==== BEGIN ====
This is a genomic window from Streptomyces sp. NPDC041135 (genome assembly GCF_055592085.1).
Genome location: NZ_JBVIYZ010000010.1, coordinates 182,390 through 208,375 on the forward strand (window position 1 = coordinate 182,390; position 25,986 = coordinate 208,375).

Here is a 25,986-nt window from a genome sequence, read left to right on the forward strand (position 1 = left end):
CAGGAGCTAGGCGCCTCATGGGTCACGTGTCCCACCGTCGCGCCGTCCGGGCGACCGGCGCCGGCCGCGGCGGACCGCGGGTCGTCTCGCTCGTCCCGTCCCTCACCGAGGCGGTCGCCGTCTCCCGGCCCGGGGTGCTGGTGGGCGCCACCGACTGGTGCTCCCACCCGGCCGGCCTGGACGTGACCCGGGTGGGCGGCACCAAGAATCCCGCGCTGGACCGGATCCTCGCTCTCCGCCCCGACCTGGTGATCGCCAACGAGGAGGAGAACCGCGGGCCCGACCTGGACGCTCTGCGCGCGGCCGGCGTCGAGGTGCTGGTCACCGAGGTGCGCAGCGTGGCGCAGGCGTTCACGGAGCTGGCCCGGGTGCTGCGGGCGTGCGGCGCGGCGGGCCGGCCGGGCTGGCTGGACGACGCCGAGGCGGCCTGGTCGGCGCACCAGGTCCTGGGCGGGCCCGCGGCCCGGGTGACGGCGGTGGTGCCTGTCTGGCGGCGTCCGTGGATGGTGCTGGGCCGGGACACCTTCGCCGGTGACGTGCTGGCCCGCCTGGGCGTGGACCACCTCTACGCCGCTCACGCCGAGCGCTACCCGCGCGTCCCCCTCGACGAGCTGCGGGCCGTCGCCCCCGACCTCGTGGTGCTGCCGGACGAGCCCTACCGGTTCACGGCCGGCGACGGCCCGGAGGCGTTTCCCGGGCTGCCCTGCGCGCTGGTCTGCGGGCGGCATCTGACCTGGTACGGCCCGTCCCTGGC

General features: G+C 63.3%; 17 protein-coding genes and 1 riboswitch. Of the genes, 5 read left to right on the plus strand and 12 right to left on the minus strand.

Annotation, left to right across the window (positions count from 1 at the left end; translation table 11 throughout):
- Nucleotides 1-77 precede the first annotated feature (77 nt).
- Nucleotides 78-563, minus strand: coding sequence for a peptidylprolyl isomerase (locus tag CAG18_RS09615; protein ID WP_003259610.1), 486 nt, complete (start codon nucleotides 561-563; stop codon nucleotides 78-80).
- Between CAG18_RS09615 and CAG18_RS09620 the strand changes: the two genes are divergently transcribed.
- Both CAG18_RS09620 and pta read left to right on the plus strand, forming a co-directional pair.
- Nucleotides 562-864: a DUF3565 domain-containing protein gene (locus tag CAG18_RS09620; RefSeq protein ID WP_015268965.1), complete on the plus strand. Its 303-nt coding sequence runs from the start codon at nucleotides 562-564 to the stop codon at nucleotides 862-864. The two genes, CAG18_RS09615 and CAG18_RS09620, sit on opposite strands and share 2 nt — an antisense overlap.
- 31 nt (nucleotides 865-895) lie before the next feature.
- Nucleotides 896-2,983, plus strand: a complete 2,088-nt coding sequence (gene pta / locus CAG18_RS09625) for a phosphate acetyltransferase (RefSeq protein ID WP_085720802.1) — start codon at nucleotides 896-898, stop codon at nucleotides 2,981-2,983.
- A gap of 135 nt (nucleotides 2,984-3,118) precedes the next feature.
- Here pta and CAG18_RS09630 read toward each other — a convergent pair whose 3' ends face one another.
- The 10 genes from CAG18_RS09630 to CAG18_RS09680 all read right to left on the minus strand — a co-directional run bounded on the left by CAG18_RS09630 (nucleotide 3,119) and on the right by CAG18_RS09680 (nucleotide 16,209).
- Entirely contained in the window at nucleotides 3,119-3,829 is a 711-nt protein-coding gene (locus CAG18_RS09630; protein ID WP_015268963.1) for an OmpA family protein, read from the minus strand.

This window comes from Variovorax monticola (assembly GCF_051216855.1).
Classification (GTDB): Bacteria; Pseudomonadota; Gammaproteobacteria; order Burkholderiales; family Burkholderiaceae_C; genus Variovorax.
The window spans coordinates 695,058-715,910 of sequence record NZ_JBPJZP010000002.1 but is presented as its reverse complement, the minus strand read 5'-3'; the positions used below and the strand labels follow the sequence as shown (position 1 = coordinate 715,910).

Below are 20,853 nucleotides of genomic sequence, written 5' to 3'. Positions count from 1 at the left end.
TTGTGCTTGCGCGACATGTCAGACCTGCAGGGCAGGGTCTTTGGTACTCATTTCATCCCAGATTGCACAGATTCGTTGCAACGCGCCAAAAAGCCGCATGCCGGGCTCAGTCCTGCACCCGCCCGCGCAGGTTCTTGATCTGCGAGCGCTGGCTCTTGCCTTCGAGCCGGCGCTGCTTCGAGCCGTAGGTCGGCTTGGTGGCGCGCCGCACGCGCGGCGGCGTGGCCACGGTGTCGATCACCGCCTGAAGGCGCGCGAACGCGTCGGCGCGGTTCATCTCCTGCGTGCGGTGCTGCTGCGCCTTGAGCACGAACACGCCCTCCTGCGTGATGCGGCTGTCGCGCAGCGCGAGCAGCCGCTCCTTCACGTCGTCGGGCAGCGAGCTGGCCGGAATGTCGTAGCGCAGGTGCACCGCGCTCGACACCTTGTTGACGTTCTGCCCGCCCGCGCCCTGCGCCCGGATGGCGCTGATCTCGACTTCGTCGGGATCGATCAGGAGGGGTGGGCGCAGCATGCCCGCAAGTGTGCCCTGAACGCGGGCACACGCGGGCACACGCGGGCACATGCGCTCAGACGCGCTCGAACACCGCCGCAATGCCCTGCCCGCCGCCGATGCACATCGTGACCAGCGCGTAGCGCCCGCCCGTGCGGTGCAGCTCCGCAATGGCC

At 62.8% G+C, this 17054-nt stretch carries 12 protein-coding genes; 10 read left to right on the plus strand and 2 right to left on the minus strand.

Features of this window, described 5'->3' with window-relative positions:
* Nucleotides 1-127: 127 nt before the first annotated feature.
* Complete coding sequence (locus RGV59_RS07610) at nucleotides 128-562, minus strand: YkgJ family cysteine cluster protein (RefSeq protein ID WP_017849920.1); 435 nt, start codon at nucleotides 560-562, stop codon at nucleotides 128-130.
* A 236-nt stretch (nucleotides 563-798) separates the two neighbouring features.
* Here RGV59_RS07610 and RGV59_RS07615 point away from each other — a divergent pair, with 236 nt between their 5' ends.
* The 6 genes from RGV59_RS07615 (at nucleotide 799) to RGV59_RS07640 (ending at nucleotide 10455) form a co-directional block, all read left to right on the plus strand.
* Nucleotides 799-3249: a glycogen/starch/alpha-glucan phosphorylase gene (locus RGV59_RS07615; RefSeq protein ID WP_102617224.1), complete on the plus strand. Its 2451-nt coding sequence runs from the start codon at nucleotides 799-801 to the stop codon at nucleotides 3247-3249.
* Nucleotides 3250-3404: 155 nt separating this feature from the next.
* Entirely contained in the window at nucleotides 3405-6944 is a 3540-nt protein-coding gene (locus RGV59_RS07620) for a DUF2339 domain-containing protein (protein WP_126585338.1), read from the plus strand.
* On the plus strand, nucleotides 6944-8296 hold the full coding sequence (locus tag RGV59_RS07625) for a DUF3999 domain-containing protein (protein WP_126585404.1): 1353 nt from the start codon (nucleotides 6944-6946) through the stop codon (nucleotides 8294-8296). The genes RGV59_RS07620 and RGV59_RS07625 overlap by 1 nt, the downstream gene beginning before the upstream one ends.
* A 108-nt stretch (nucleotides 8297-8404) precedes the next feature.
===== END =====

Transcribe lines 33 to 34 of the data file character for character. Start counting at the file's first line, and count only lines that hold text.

* On the plus strand, nucleotides 6944-8296 hold the full coding sequence (locus tag RGV59_RS07625) for a DUF3999 domain-containing protein (protein WP_126585404.1): 1353 nt from the start codon (nucleotides 6944-6946) through the stop codon (nucleotides 8294-8296). The genes RGV59_RS07620 and RGV59_RS07625 overlap by 1 nt, the downstream gene beginning before the upstream one ends.
* A 108-nt stretch (nucleotides 8297-8404) precedes the next feature.